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What Breed Am I? - Part 1

Posted 2/19/2021

Ozzie (Not Toby)Ozzie (Not Toby)I admit that I was skeptical about DNA breed testing for dogs the first time that I paid money to have it done. I adopted a dog in 2009 from Calgary, Alberta, but he was originally rescued in Georgia, USA. Toby was 30 lbs. full grown, brindle and white, wire-haired, brachycephalic (short-nosed) with an underbite, and barrel-chested. He was stubborn, dog reactive, and had a high prey drive. The rescue called him a Boxer/Border Terrier cross. I was not convinced.

He looked like he was part Boston Terrier to me. I assumed he was crossed with a Schnauzer or some breed of wire-haired terrier. When I sent his saliva sample to DNA My Dog, I did not send a picture nor answer when they asked what breed I thought he was. I was testing the system. They had no idea if the sample was from a Great Dane or a Chihuahua. I was pleasantly surprised when they identified that he was indeed part Boston Terrier, but I laughed when the results showed that he was also part Bichon Frise. How could a little fluffy white dog be part of my wire-haired firecracker?




I did some research and learned that curly-coated dogs, like Poodles or Bichons, can produce wire-haired puppies when bred to smooth haired dogs, like Whippets or Boston Terriers. Bichons are also known to have very proud and confident personalities. Online searching for Boston Terrier/Bichon Frise crosses showed pictures that looked a good deal like Toby.  I had to admit that the DNA was not lying, and Toby was actually a Boston Terrier and Bichon Frise mix. DNA My Dog does not give specific percentages of each breed. Toby was what they call Level 2 for each breed, meaning that he was 34%-74% of each. To make things simple, I have always said he was half of each.


Toby's Breed AnalysisToby's Breed Analysis


I had known that I would be having Ozzie’s DNA tested before I even adopted him. He is such a unique looking little guy, and I wanted to know if I would be seeing that terrier personality in him. I was curious to know his breed make-up. I also wanted to have genetic health testing done to see if there were any conditions that Ozzie could potentially be at risk for. I had lost Toby at the age of twelve years due to a serious, undiagnosed health condition and wanted some peace of mind with Ozzie.



I decided to order my DNA test kit from Embark for a couple of reasons. First, Ozzie was from the Caribbean and I expected that there could be breeds involved that I had never heard of. Embark tests for over 350 breeds and can identify breeds even if they only make of 5% of your dog. (DNA My Dog tests for less than 100 breeds.) And second, Embark tests for 190 genetic problems. (DNA My Dog does not do health testing.) The process was quick and simple. I ordered the test kit from Amazon since this ended up being the least expensive way to order from Canada. My order was placed on Jan 27, the kit arrived the next day, and I dropped off Ozzie’s saliva sample at the post office on Jan 29. Embark received the sample on Feb 8, and I was emailed the results on Feb 18, yesterday.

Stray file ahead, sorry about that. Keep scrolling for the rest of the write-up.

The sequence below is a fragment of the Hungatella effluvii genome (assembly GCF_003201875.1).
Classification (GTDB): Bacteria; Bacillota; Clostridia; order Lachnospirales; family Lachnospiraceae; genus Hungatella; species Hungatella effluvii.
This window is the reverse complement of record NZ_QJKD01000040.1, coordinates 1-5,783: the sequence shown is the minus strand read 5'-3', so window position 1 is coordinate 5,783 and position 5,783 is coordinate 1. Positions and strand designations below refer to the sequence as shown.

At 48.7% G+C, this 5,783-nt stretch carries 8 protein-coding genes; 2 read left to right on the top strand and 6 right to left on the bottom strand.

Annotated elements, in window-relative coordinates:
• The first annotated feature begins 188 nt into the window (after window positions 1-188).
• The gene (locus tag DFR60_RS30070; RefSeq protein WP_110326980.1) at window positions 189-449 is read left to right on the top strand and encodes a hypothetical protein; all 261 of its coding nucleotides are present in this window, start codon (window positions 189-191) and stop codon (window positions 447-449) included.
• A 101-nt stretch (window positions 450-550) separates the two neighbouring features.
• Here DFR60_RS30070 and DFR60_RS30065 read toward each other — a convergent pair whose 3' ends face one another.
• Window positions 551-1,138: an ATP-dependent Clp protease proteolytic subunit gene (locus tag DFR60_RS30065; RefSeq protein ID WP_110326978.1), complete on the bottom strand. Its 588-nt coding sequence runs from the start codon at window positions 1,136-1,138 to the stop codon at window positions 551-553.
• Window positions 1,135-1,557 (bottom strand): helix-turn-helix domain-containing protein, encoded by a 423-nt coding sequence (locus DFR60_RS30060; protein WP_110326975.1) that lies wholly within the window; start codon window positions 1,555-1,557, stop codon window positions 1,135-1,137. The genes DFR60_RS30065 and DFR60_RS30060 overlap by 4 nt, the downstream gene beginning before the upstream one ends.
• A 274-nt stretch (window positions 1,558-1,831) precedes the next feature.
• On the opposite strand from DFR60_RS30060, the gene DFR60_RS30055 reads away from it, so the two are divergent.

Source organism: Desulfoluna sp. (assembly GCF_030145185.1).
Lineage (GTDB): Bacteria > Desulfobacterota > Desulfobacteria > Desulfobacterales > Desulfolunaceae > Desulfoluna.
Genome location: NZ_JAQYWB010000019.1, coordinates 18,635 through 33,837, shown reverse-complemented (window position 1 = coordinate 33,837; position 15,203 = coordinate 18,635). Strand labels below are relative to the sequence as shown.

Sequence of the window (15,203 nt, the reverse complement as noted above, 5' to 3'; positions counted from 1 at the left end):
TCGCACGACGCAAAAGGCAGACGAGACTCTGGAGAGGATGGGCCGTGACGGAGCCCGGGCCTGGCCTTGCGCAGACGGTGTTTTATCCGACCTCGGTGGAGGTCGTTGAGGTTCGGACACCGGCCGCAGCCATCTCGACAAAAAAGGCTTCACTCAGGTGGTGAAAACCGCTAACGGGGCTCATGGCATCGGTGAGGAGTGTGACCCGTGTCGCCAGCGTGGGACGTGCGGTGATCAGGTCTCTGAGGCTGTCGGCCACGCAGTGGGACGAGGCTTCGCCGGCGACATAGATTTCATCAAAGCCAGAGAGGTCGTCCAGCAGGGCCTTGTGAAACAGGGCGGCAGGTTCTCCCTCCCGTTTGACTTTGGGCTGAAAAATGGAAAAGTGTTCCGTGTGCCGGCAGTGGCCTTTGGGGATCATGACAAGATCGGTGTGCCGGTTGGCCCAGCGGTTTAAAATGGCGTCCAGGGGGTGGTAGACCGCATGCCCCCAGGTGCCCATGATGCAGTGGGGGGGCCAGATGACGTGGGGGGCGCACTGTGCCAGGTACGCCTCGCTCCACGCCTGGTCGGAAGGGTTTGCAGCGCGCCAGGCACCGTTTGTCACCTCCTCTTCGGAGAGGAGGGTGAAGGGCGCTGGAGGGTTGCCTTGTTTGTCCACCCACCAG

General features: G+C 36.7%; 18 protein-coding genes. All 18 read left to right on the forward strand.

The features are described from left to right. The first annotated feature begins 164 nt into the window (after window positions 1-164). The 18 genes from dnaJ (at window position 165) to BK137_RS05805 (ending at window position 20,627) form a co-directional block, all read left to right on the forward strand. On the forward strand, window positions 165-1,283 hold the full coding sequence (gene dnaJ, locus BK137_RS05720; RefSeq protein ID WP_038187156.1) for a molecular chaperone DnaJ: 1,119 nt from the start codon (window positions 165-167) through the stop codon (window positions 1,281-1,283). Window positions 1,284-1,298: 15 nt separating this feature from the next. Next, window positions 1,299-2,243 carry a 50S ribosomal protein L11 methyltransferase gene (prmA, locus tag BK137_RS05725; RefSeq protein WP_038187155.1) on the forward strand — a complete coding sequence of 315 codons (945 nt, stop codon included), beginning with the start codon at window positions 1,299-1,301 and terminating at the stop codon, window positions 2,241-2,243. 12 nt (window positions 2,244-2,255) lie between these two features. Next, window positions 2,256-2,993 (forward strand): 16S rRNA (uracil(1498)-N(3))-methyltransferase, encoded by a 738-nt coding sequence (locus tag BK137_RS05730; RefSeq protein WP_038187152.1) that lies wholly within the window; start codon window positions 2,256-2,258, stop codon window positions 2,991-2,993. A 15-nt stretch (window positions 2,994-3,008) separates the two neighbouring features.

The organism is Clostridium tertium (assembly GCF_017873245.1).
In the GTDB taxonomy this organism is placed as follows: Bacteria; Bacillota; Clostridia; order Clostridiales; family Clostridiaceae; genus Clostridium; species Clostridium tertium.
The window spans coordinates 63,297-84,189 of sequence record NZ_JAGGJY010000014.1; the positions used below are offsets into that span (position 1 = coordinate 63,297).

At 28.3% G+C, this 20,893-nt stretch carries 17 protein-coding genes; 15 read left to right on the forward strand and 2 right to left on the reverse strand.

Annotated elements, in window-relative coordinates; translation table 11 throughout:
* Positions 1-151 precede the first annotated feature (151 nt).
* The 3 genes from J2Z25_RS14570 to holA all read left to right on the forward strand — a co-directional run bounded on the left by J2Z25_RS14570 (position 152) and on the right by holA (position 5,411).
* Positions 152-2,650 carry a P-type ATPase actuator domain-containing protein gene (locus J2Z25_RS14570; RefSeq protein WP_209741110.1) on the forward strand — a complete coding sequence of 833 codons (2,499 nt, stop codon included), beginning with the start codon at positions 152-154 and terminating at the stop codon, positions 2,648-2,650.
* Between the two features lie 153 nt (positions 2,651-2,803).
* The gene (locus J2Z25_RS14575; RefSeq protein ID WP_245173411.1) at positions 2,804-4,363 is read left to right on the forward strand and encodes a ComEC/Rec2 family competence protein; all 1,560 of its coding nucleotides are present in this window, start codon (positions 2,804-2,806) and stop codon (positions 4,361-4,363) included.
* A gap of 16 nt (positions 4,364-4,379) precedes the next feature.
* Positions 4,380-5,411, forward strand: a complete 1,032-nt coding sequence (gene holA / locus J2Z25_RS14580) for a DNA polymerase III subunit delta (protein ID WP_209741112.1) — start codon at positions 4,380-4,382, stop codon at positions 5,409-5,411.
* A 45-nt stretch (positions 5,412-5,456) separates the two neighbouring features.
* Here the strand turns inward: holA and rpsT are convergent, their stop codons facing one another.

Ozzie's Health AnalysisOzzie's Health Analysis


I am happy to report that Ozzie does not have any genetic conditions that I need to be concerned with. He did inherit two copies of a variant in the GPT gene which means he is likely to have a lower-than-average baseline ALT activity. It is not a health condition; it only means that his bloodwork might read normal ALT levels even if he has slight liver damage. This is just something I need to let his vet know if we ever do bloodwork. So, I am super relieved to get these results.



I am not going to reveal Ozzie’s breed results in this post. Instead, I would like to tell you more about him and let you guess. Next Friday, Feb 26, I will announce his breeding in What Breed Am I? – Part 2. I will also tell you what my guess was and how close I came. Keep in mind that Ozzie was found in a rural part of the Dominican Republic. He was mostly feral, scavenging for the first seven months of his life until he was caught and taken to DCDR (Dogs and Cats of the Dominican Republic animal rescue) . He was found with three dogs assumed to be his full brothers. One brother was kept by a local farmer, and I have contact with the other two adoptive families.


Ozzie Doug ShiloOzzie Doug Shilo


Ozzie has a wire-haired coat. He is black with tan points and his coat has a fading or graying look to it. One brother, Doug, is also black with tan points, while the other, Shilo, is tri colored. All three dogs are sickle-tailed and floppy-eared. Ozzie has a narrow chest, long legs and medium to long muzzle. He is extremely timid, as are his brothers. I am guessing that much of this is nurture rather than nature, but it is hard to be certain. He has limited to no prey drive, not much heart; is gentle, playful, and loves to be outside.


Ozzie Doug ShiloOzzie Doug Shilo


I am convinced that Embark is 100% correct in their DNA results. Next Friday, I will talk about how accurate Ozzie’s looks and personality were identified through his breed analysis and genetic traits in What Breed Am I - Part 2. Until then, I am curious to hear your guesses on what Ozzie’s breeding is.


Good luck!




Follow Ozzie on Instagram: ozziecoconut

Follow Doug on Instagram: toughasdoug



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